If you live in a densely populated area such as the San Francisco Bay Area, you may encounter multiple wifi signals all fighting for attention in overlapping channels. One quick and easy way to immediately improve your wifi signal performance is to move your wifi signal away from your closest neighbors to avoid signal overlap. This is an easy process anyone can do and only takes about 5 minute.
First determine if you should do anything
The old saying, “if it ain’t broke, don’t fix it” applies. If your signal is the only one you can see and you live out in the middle of nowhere, there is no need to do anything. Changing the wifi channel won’t do anything. If you live in an apartment and don’t see any other signals, it’s still worthwhile to scan the airwaves just in case your neighbor is using a hidden SSID.
To scan wifi signals, you’ll need to download a free small Windows program called inSSIDer. This handy utility inspects your surrounding signals and reports back all kinds of info such as signal strength, SSID name, channel, and connection speed. But the key piece of data we’re looking for is the channel number and the amplitude graph. In this scan of my network, you can see that my router is setup to use channel 1 which is exactly the same channel used by my closest neighbor. As indicated by the white box, our signals overlap each other. This is bad. I want to change the channel to something no one else uses or at least to a channel a weaker neighbor uses. I also want to avoid channel 1, 6 and 11 as many routers use one of these as the default channel.
Change the channel
After reviewing my options, channel 10 appears to be a better option as it is far away from my closes neighbors and avoids channel 11. The exact steps to change the wifi channel varies among router manufacturers so you’ll have to consult the manual. In general, the steps are to login to your router by using your web browser. The address is typically 192.168.something. The last two numbers can be found by starting a cmd window (Windows start, type cmd in the search box) and typing IPCONFIG. The window will display some data and the address can be found under Default Gateway. Enter this address in your web browser and enter the password.
Changing the channel will disconnect your wifi connection briefly so make sure you are not in the middle of a download or web update.
To change the channel, go to the home network tab and look for the wireless section. There should be a field for channel. Change it here and save your settings. You will need to reconnect to your wireless signal.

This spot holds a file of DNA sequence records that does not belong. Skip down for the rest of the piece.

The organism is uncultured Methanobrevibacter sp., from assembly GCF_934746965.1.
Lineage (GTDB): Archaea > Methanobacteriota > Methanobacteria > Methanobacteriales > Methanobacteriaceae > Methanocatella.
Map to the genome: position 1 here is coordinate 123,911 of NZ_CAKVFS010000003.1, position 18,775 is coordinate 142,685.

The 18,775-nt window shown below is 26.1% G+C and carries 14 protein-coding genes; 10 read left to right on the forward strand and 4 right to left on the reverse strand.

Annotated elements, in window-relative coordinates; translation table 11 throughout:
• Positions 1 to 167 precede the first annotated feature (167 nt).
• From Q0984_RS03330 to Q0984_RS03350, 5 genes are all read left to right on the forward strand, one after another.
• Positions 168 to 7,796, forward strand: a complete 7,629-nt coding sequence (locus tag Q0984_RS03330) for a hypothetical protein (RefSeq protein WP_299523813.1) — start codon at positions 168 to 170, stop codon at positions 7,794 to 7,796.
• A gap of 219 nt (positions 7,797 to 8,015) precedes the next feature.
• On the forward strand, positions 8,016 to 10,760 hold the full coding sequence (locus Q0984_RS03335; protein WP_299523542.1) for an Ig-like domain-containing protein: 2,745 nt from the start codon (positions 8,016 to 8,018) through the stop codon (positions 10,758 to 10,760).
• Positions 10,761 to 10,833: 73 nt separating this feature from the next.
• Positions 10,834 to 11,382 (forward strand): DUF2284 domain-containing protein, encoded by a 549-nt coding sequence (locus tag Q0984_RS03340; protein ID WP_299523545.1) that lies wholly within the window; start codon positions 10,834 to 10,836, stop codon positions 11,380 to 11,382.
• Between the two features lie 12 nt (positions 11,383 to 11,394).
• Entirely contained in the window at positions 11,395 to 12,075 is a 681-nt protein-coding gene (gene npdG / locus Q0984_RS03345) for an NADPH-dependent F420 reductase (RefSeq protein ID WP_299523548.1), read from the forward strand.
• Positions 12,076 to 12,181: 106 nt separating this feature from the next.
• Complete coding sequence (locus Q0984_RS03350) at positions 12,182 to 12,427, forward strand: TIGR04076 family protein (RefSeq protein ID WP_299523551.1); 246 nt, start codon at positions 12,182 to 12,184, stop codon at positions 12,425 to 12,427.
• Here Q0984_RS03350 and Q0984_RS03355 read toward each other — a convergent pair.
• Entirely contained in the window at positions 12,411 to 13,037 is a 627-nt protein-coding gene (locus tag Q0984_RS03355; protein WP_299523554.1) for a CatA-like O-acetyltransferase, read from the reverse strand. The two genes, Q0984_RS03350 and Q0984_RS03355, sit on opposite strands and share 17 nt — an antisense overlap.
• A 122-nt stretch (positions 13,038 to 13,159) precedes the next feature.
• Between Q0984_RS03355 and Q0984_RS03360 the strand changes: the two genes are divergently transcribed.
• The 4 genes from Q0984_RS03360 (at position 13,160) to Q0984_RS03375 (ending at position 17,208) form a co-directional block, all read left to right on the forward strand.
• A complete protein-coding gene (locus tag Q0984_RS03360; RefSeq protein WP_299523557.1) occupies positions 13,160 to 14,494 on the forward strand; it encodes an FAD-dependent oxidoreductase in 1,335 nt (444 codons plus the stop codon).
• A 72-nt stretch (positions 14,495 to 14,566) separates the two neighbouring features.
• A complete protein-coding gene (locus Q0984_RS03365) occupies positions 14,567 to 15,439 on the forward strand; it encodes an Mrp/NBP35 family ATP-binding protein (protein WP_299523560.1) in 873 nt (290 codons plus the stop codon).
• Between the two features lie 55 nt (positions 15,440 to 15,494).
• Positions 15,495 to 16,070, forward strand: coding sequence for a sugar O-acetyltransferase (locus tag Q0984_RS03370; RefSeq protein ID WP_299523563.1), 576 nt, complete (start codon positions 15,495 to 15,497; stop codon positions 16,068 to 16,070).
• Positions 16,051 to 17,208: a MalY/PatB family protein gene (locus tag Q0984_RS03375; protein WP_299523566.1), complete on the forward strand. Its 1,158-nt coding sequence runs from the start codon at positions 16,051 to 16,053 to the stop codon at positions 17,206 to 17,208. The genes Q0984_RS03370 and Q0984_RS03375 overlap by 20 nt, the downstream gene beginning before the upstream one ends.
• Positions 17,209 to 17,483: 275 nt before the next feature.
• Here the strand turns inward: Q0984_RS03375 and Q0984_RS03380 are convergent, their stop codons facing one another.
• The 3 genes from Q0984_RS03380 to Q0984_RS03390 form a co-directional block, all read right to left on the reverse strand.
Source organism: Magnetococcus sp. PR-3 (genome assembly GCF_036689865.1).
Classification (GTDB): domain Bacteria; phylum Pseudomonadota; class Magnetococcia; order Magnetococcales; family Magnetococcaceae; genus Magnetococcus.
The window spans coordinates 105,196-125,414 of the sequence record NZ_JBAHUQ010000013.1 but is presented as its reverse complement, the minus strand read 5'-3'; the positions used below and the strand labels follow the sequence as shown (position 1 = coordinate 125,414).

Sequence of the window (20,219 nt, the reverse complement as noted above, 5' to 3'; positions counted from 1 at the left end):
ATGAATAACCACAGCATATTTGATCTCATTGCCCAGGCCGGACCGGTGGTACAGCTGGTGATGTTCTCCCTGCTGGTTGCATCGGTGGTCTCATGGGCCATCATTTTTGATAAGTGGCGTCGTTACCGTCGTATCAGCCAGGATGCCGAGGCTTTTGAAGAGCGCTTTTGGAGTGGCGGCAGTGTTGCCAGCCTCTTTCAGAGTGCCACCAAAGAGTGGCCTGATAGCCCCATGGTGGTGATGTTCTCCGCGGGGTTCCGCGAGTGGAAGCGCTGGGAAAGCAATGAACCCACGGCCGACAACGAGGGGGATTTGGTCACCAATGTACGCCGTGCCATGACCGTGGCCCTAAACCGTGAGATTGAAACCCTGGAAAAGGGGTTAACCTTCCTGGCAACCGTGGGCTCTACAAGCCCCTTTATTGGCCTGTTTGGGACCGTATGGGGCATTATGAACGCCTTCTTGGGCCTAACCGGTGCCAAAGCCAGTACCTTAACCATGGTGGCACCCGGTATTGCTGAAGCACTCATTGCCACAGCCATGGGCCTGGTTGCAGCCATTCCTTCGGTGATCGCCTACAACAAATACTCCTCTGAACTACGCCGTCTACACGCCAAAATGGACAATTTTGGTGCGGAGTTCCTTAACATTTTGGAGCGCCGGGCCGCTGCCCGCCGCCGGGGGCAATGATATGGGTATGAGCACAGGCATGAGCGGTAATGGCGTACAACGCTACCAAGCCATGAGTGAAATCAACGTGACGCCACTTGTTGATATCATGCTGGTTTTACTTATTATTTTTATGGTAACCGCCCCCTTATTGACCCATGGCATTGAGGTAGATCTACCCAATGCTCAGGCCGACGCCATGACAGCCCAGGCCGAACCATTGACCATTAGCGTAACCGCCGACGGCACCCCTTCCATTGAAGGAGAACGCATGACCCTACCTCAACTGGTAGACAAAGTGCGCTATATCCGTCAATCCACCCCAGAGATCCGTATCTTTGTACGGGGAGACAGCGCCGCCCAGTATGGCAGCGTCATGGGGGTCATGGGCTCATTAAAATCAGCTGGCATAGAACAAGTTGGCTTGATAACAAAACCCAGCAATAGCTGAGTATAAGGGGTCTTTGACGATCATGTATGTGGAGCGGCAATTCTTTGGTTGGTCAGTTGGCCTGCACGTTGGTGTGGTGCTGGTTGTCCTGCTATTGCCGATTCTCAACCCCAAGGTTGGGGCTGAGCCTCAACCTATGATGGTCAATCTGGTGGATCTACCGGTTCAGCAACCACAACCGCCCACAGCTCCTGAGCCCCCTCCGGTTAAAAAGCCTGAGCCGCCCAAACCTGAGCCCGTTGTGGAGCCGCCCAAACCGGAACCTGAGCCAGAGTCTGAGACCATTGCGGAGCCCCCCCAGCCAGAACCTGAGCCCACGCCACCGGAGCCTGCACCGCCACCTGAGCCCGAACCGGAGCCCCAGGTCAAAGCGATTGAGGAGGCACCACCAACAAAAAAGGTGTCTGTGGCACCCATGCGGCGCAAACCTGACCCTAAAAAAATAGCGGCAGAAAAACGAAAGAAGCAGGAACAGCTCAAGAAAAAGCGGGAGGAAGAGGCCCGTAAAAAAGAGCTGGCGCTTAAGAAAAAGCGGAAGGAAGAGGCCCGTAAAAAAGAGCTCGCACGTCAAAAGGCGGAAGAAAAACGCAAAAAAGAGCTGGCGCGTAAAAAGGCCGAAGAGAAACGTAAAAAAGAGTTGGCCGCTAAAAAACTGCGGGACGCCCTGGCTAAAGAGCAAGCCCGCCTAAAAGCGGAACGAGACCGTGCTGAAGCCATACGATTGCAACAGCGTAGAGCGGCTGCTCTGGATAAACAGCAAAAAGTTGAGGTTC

Verify the change
Restart inSSIDer and verify the channel has changed. As you can see from this updated graphic, my signal is no longer overlapping with my closest neighbor.
Other changes to optimize your wifi signal
Beyond this simple change, there are other things you can do to optimize your signal strength.
- If you’re using one of those dinosaur B and G routers, upgrade to an N router which will give you about twice the distance and improve the speed. With this Belkin Wireless N router selling for as low as $21, there’s no reason not to upgrade. For a little bit more, this Asus router/repeater is a bargain.
- Move your router to a centralize location if possible. Your router is probably located where the phone or cable line enters your unit. If this is not centrally located or located in an area with lots of interference, move it somewhere else using a longer cable.
- Move your wireless router higher. Higher is better than lower, especially if you have multiple floors. Take the time to mount the router on the wall instead of leaving it on the ground. Even moving it to a desk or shelf is better than leaving it on the floor where the signal can be blocked by furniture.
- Move your router away from other wireless devices and sources of signal interference. Generally, keep it far away from other electronic devices such as microwave ovens, fluorescent light, and wireless phones.
- If you live in a large house, adding a wifi extender such as this Asus router/repeaterwill help propagate the signal to those remote dead zones.If for some reason, you can’t get a wireless signal to penetrate thick walls, another option is a powerline extender kit like this Netgear powerline extender.